“Companies that take sustainability seriously are reinventing themselves”
Together, Sabine Miltner and Christian Klein chair the Sustainability Council at Bayer. Founded last year, this committee advises the Board of Management and other executive staff on the implementation of the company’s sustainability strategy. The council has now submitted its first annual report. We spoke to the joint chairs about their experiences during the first year.
Ms. Miltner, Mr. Klein, what was the biggest surprise for you during the first year? And what was the biggest challenge?
Christian Klein: The first year went surprisingly well. It was great to see Bayer was serious about its ambitious sustainability targets and had the Board of Management’s backing. When I was asked to join the Sustainability Council, my initial response was: “I’m not getting involved. It’s greenwashing.” But Matthias Berninger and the Board of Management successfully convinced me that they were serious about the matter. I really respect the fact that they wanted me specifically because I was so critical about the idea.
Sabine Miltner: I also think we’re making great progress and the collaboration with and in the council is going swimmingly. When you first join a committee like this, you always have the problem that you don’t know the company all that well yet. It’s difficult to judge the proposed initiatives in their overall context. What is the company really doing? And how do the things discussed fit into that? We were given tons of information, but it takes time to absorb everything so you can make sense of it all and provide sound advice.
Mr. Klein, you referred to the matter being taken seriously. Ms. Miltner, what’s your opinion on that?
Sabine Miltner: During the preparatory talks, I got the impression that Bayer is genuinely taking sustainability seriously. Simply adopting a sustainability strategy isn’t enough to undo the damage to the company’s reputation, though. I think it’s extremely important to integrate the new business units and grow together internally, while also making it very clear to those outside (and inside) the company how it is changing. That’s the only way you can win back trust.
Christian Klein: The key word here is transparency. I think Bayer is on the right track in that respect.
What role do you think the sustainability strategy plays in the company as a whole?
Christian Klein: That’s an important point that our advisory committee frequently discusses. At the end of the day, sustainability is not about a specific product or project. It has to be a concept that permeates the entire company. If Bayer takes sustainability seriously, the company will change. It will also attract other employees who join the company because they see Bayer as a sustainable enterprise.
Sabine Miltner: It depends on what it means to integrate sustainability into the corporate strategy. To determine that, you need to answer certain questions. What synergies does sustainability generate for the divisions? And how should the research budget be used to bring about synergies and position the company in growth markets? Ultimately, sustainability needs to play a major role in all areas. Firms that do that more or less reinvent themselves and manage to move away from old products. If they want to be sustainable, companies have to stop doing what consumers consider to be unsustainable. This poses a huge challenge, including for the management team. After all, investors have to see that the company is heading in a direction that offers great potential.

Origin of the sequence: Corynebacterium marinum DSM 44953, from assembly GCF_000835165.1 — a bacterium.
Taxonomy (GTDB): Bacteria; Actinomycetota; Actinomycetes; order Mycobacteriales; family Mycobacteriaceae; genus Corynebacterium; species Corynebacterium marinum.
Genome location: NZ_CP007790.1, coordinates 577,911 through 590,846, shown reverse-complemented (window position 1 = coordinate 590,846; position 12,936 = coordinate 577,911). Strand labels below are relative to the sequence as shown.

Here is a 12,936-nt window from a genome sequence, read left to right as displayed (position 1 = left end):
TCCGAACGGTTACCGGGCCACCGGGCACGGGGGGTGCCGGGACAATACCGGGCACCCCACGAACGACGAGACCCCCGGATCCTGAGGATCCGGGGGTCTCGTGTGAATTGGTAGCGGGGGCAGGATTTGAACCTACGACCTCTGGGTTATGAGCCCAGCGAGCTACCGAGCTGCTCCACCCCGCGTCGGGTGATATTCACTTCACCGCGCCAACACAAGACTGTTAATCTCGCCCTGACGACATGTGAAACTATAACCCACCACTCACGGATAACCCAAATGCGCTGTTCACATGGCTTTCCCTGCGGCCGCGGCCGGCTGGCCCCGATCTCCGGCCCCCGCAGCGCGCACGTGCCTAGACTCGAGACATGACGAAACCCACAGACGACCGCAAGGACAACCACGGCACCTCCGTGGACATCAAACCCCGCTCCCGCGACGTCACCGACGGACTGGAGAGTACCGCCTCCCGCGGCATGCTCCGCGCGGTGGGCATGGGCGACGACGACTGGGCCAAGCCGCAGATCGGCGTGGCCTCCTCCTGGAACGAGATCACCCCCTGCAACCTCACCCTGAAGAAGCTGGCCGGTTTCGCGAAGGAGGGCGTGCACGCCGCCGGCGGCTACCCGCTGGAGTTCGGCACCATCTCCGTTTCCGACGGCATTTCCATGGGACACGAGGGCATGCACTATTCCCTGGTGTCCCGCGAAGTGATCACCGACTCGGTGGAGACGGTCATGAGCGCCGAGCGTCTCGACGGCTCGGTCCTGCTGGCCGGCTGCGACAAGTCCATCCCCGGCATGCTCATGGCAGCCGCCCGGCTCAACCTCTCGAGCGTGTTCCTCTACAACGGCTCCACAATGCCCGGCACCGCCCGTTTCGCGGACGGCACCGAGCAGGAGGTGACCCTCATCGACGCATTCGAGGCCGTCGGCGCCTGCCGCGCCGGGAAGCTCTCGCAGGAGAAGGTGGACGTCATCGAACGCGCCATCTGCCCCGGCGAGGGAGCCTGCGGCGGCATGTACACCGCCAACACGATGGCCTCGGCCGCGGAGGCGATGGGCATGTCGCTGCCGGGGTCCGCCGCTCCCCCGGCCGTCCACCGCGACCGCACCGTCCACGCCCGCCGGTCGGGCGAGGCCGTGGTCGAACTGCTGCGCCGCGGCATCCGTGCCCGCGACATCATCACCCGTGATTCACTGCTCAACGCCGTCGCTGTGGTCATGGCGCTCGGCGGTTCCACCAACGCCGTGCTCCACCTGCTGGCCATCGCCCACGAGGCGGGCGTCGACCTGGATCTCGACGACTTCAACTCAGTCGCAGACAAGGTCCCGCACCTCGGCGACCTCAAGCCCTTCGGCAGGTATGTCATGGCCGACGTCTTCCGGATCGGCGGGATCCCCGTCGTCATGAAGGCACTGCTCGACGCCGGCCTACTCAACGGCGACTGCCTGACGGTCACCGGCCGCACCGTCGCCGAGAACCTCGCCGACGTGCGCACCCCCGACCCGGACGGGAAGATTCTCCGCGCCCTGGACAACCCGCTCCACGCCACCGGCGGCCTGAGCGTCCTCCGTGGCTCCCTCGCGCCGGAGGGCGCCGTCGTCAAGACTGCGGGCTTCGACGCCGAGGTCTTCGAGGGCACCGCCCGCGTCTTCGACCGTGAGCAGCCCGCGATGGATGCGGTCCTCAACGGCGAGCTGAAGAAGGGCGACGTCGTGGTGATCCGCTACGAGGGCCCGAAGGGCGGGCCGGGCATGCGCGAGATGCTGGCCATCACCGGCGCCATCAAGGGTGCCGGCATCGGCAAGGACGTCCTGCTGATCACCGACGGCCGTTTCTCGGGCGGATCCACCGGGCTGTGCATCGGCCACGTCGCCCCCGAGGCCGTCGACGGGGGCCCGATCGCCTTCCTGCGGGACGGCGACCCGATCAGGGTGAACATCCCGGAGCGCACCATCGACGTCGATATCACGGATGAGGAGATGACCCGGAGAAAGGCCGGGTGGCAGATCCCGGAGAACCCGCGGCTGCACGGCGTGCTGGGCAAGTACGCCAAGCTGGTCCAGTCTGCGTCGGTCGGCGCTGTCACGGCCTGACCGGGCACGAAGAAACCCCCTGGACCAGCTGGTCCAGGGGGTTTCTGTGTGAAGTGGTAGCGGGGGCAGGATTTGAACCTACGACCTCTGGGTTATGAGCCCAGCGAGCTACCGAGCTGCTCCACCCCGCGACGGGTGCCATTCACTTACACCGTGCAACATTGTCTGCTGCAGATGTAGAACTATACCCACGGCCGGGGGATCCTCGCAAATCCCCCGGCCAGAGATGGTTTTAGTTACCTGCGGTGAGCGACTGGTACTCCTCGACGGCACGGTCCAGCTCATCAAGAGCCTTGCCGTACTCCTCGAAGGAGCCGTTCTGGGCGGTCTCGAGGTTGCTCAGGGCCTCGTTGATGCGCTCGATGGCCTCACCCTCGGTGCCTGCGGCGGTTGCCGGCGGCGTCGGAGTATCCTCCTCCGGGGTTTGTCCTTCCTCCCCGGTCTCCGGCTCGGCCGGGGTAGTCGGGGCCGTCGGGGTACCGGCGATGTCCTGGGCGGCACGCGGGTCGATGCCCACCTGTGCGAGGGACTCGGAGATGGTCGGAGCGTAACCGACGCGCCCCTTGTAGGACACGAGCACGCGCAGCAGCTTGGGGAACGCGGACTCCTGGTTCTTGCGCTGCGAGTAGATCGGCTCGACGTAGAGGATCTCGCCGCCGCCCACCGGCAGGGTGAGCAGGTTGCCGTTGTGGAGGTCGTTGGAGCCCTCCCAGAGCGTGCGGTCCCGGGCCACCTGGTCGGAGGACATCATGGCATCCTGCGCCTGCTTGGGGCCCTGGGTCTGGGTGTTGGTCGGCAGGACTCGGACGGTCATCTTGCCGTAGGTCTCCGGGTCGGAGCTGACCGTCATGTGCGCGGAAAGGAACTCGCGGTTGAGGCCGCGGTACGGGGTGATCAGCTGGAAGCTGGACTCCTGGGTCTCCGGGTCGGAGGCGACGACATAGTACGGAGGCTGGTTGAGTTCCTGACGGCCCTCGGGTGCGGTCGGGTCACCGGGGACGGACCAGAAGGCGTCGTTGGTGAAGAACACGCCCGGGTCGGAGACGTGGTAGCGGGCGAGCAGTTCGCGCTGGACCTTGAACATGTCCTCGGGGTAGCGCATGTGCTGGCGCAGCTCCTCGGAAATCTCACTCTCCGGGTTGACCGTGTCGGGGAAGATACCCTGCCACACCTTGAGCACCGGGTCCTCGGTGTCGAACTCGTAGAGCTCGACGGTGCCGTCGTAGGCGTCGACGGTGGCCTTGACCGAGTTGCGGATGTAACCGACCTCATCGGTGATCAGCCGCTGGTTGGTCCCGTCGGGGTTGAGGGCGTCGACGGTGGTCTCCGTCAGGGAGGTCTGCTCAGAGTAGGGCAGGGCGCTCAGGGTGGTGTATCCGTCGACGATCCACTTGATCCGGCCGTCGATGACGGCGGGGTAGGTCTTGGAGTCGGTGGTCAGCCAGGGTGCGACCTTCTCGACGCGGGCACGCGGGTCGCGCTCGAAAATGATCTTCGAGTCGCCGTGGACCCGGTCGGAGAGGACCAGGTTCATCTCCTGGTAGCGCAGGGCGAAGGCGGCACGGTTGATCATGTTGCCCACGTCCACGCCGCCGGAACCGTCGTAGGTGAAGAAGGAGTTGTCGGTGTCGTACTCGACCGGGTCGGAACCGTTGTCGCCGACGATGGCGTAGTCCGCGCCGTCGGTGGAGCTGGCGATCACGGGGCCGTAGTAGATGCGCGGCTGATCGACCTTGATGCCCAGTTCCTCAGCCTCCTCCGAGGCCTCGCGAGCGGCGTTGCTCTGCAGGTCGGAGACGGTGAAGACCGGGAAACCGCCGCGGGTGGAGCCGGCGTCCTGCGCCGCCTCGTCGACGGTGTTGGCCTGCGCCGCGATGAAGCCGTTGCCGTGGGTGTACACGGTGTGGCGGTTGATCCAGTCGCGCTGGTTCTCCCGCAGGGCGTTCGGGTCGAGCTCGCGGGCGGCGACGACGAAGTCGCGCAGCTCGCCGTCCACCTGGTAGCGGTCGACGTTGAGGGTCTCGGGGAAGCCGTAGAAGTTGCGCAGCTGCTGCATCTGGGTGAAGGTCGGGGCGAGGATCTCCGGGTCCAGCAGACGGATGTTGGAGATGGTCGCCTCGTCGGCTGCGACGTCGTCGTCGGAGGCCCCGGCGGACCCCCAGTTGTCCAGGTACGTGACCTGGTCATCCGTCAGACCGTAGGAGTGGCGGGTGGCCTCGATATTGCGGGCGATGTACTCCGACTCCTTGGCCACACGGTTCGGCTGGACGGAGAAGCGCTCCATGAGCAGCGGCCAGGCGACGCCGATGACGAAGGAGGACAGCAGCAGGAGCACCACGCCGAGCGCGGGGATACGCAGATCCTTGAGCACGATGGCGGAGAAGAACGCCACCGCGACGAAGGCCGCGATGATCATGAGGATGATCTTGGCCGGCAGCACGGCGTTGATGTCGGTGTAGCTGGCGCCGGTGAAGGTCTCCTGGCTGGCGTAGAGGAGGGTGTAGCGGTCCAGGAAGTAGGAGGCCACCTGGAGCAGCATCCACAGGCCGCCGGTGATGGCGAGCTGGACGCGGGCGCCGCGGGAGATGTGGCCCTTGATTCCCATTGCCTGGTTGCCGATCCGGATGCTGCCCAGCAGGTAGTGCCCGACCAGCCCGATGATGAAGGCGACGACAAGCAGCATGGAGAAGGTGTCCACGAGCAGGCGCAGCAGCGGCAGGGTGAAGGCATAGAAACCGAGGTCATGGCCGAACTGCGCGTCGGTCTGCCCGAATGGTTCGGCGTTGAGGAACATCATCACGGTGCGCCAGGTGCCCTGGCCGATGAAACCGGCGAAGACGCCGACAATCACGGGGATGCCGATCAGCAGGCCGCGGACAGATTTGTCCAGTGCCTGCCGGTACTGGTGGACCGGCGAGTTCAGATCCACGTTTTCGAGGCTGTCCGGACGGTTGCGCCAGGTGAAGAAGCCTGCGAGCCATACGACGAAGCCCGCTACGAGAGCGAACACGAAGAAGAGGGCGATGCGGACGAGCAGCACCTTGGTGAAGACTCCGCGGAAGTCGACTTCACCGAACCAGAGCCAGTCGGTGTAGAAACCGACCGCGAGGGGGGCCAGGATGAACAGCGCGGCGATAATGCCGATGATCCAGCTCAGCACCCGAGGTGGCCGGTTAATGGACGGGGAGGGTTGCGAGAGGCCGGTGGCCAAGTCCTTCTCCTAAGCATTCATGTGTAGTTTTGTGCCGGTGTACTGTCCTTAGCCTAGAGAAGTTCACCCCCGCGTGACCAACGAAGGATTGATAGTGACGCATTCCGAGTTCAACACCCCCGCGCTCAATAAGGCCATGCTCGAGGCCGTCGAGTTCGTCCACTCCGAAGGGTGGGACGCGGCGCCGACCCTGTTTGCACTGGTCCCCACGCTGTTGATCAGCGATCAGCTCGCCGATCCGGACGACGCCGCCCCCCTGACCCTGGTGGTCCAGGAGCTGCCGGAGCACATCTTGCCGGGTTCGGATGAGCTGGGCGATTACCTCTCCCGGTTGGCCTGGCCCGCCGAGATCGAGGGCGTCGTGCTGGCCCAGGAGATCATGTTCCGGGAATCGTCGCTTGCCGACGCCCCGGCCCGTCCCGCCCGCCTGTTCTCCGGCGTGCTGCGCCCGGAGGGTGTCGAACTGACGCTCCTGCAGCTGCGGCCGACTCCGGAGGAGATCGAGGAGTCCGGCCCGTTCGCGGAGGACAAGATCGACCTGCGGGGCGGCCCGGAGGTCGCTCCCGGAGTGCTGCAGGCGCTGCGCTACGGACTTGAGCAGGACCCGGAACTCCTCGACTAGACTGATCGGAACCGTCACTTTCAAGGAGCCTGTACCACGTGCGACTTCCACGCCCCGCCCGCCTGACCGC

Speaking of new markets, Bayer’s sustainability targets are also seeing the company focus more on low- and middle-income countries. In your view, what significance does that have for sustainability and business at Bayer?
Christian Klein: Bayer truly wants to achieve something in these countries – both for the local populations and for its own business operations. This is a step forward. If the company manages to communicate that to investors, I believe there’s a huge opportunity here. There are investors who are prepared to specifically invest in such activities. They’re just not thinking about Bayer yet. They tend to look at small start-ups instead. The fact that a corporation as large as Bayer is doing something like this has an entirely different potential, however.
Sabine Miltner: Problems linked with health care and food security in these countries are glaringly obvious. In the medium to long term, putting “Health for all, Hunger for none” into action here offers huge potential – both for people and for the business, as has already been said.
How realistic is it that Bayer will achieve its targets by 2030?
Christian Klein: First of all, I was impressed by how Bayer set out its targets and how the company wants to measure its impact. These targets are clear, measurable and communicated in a transparent manner. That’s an excellent starting point.
Sabine Miltner: When you have medium-term objectives of this kind, the pace of progress is always key. You should certainly avoid putting off taking action. The earlier you make major progress and hone your focus, the better. In general, I think the world is still moving far too slowly in responding to all these issues. Companies like Bayer and others need to reflect on how they can work together to speed things up further. We need to engage in dialog far more often, including with “opponents” – because that’s when you learn the most.
What is your goal for the Sustainability Council?
Christian Klein: I hope that, in a few years’ time, Bayer will be featured in every impact fund and the council will have helped achieve this.
Sabine Miltner: I would be delighted if Bayer’s council is seen as something that makes a genuine difference. I don’t believe our role is to set goals for Bayer, but rather to act as advisors or guides.